Debate on the Population Well-Being and the Russian Revolution

скачать Автор: Nefedov, Sergey - подписаться на статьи автора
Журнал: Social Evolution & History. Volume 14, Number 1 / March 2015 - подписаться на статьи журнала


The article is devoted to the debates on Boris Mironov's book ‘The Standard of Living and Revolution in Imperial Russia, 1700–1917’. Using the aggregate data of male height at recruitment and the estimated net grain harvests, Boris Mi-ronov tries to prove that in the period from 1866 to 1913 there was a significant rise in the Russian population's living standards. The author of the present article shows that Mironov's conclusions are based on misinterpretation of available anthropometric data sources and that in fact the average height of the draftees hardly increased. There is another similar error, which is connected with Mironov's incorrect assessment of the fodder consumption when calculating the grain and fodder balance. These errors invalidate Mironov's assertion that subsistence needs of the Russian peasantry were met quite ‘sufficiently both in quantity and in quality’.

In 2008, on the ‘Cliodynamics’ website there started a discussion on the reasons of the Russian revolution (see Grinin, Korotayev, and Malkov 2010). The discussion resumed, when one of its participants, a well-known Russian historian Boris N. Mironov published his large monograph The Standard of Living and Revolutions in Imperial Russia, 1700–1917 (Mironov 2010a, 2012). This book shortly after its publication was translated into English and Chinese, and then was declared ‘the best book of the year’. Based on the anthropometric data, Mironov asserts that the standard of living in the period between 1866 and 1913 was gradually increasing, and there were no objective preconditions for any revolution. However, the debates around the book, which continued on the pages of the Russkaya Istoriya [Russian History] journal (Sekirinsky 2010), have become rather fierce and have not stopped yet. Many experts paid attention to numerous inaccuracies and errors in Mironov's arguments (Ostrovsky 2010, 2011; Khanin 2010; Horos 2010). However, recently some new facts have been revealed that confirm that Mironov has misinterpreted the available anthropometric data. The discovery of new documents challenges the basis of Mironov's concept.

It is necessary to remind that Boris Mironov's main idea is that in the late nineteenth and early twentieth century the consumption level in Russia was permanently increasing and ‘the conclusion about the growing standard of living, based on anthropometric measurements, is supported by the data on consumption patterns and agricultural production ...’ and that ‘the nutritional status of the peasantry in the early twentieth century may be considered satisfactory’ (Mironov 2010a: 462, 635).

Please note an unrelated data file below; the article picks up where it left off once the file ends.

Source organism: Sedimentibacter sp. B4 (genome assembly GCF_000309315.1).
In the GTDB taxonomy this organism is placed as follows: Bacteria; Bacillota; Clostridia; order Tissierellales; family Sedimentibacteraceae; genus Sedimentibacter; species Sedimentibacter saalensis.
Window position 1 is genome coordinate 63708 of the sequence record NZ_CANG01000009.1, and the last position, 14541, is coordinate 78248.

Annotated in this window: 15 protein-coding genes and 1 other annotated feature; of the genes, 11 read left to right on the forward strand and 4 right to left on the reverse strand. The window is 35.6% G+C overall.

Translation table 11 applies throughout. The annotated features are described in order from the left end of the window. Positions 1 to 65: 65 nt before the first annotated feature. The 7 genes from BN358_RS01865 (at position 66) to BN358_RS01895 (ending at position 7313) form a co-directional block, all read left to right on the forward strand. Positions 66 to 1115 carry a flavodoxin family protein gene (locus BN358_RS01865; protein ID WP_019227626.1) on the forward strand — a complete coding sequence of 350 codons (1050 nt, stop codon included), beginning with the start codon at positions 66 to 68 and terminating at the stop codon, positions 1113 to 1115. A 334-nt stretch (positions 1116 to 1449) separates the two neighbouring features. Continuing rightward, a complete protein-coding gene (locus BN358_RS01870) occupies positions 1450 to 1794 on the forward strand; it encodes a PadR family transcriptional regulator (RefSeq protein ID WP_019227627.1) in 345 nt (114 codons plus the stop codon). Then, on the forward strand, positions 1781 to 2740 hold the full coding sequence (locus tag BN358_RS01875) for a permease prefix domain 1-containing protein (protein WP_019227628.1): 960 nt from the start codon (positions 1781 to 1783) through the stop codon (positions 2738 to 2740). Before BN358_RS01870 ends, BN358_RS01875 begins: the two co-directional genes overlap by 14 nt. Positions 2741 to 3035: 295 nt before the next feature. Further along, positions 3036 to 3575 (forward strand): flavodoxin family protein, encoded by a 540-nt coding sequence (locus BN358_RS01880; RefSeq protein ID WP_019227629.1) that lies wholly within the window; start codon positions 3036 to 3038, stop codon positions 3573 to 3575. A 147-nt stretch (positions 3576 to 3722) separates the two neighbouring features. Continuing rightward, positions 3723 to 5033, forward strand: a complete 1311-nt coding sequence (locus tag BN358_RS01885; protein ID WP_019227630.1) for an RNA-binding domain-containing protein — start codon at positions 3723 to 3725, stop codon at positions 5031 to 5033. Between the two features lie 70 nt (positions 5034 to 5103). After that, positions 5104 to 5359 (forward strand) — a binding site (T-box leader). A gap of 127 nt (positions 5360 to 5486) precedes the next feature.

However, one should note that the anthropometric data, which brought Mironov to the conclusion, are disputable. The increasing average height of the male population is Mironov's main argument, since, from his point of view, this indicates an improvement in living standards. Boris Mironov argues that ‘during the five decades from 1866 to 1915 the average male stature increased by 4.5 cm – from 164.5 to 169 cm… The breakthrough in biological status and livings occurred after the Great Reforms, just as Russia had entered the epoch of market economy’ (Mironov 2010a: 274). The phrase ‘increase of male height in the period from 1866 to 1915’ means that the males, born between 1911 and 1915 were 4.5 cm higher than those born between 1866 and 1870. However, if we compare these figures not with the data for the period between 1911 and 1915, but with data for the interval between 1901 and 1905 the increase in height will be more moderate, namely, only 2.3 cm, which means that ‘the breakthrough in the level of biological status’ occurred mainly between 1905 and 1915. However, according to Mironov such an increase in height is an evident proof of improved living standards and consumption pattern of the population, which in their turn are a vivid manifestation of the imperial authorities' major accomplishments. However, in Mironov's other work we can find the following data: the mean stature of the males born in 1926–1930 was 167.4 cm, while those born in 1941–1945 were on average 169.5 cm high (Mironov 2004). Following Boris Mironov's logic, one may come to the conclusion that during World War II people lived much better than in the years of the New Economic Policy and in the last decades of the Russian Empire.

The reason for such confusion is that Mironov believes that one should explain the changes in mean stature by the changes in the living conditions during the first year of an individual's life. This Mironov's error has been repeatedly pointed out by many Western experts (see, e.g., Hoch 1999; Ellman 2005; Wheatcroft 1999). Thus, Steven L. Hoch even emphasizes that ‘this is a serious statistical flaw that undermines the entire discussion that follows’ (Hoch 1999: 67). Indeed, it is quite clear that the stature of individuals born in 1941–1945 was determined by the quality of their life in the 1950s, while the increase in height of those born in 1911–1915 should be traced in their life in the 1920s. Thus, the ‘breakthrough in the level of their biological status’, described by Boris Mironov (meaning their height of 169 cm), is not so much the merit of the royal authorities, as the achievements of the New Economic Policy.